Monte Carlo Neutron Simulations 

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Sandy Bridge and Broadwell

Intel Sandy Bridge micro-architecture [28] with the 32 nm process was firstly released in early 2011. It implements many new hardware features, among which the AVX (Advanced Vector Extension) vector instructions introduced the renaissance of SIMD technique. Intel Broadwell [29] with 14 nm transistors and the more powerful AVX2 has a lot of improvements like larger out-of-order scheduler, reduced instruction latencies, larger L2 Translation Lookaside Buffer (TLB), and so on. It should be noted that in this thesis, we always compare one MIC with a dual-socket CPU because they share nearly the same price and power consumption.

Many Integrated Cores

The performance improvement of processors comes from the increasing number of computing units within the small chip area. Thanks to advanced semiconductor processes, more transistors can be built in one shared-memory system to do multiple things at once: from the view of programmers, this can be realized in two ways: different data or tasks execute in multiple individual computing units (multi-thread) or in long uniform instruction decoders (vectorization). In order to answer the need of parallelism and vector capabilities, Intel initially introduced wide vector units (512 bits) to an x86-based GPGPU chip codenamed Larrabee [30]. This project was then terminated in 2010 due to its poor early performance but techniques around are largely inherited by the latter high performance computing architecture – Many Integrated Cores. The initial MIC board, codenamed Knights Ferry was announced just after the termination of the Larrabee. Inheriting the ring structure of the initial design, Knights Ferry has 32 in-order cores built on a 45 nm process with four hardware threads per core [11]. The card supports only single precision floating point instructions and can achieve 750 GFLOPS. Like GPGPUs, it works as an accelerator and connected to the host via PCI (Peripheral Component Interconnect) bus.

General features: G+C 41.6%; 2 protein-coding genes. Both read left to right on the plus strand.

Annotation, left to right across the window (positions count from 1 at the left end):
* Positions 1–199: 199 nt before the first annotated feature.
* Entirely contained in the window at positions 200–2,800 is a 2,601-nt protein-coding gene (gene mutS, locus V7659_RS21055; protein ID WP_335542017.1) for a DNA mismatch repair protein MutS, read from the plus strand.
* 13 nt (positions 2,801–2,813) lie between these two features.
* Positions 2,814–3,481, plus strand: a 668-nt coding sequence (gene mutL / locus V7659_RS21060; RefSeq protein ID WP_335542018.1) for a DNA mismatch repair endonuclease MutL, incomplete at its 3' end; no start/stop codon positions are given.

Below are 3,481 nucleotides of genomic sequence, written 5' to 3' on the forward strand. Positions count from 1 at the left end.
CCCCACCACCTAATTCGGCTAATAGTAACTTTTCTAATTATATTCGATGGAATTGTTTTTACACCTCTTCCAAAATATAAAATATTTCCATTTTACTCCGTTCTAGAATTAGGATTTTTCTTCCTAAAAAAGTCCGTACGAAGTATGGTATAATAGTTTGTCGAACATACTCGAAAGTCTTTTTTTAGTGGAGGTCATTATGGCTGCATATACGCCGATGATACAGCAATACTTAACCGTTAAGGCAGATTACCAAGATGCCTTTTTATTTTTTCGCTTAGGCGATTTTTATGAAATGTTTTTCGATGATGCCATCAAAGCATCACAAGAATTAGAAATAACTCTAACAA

Effects of Temperature on Cross-sections

The cross-sections given in the Nuclear Data Libraries are valid for a neutron colliding with an isotope at rest; they are thus called cross-sections at 0 Kelvin. The thermal motion of atoms can influence the interaction between target nuclei and free neutrons. If the neutron is fast enough, with a kinetic energy above 1 MeV, we can neglect the thermal motion of the nuclides and use the 0K cross-sections. In order to accurate cross-sections on considering temperature effects, one must be aware of the distribution of target velocities. The thermal velocity of the target system follows the Maxwell-Boltzmann distribution [77], and can be expressed as a function of absolute temperature (T) and target mass (M): of cross-section resonances by broadening the resonance width and pulling down the resonance peak. This widening of resonances is referred to as Doppler broadening [78]. Such effect caused by the wider target motion distribution results in a significant increase of absorption probability in the resonance region as neutrons scatter down to thermal energies. It has an advanced meaning for reactor safety since it establishes a negative feedback mechanism for temperature increase, and therefore prevents a meltdown of the system. In order to conserve the real reaction rate, the effective probability of collision should be obtained by considering the material temperature. This process is described by: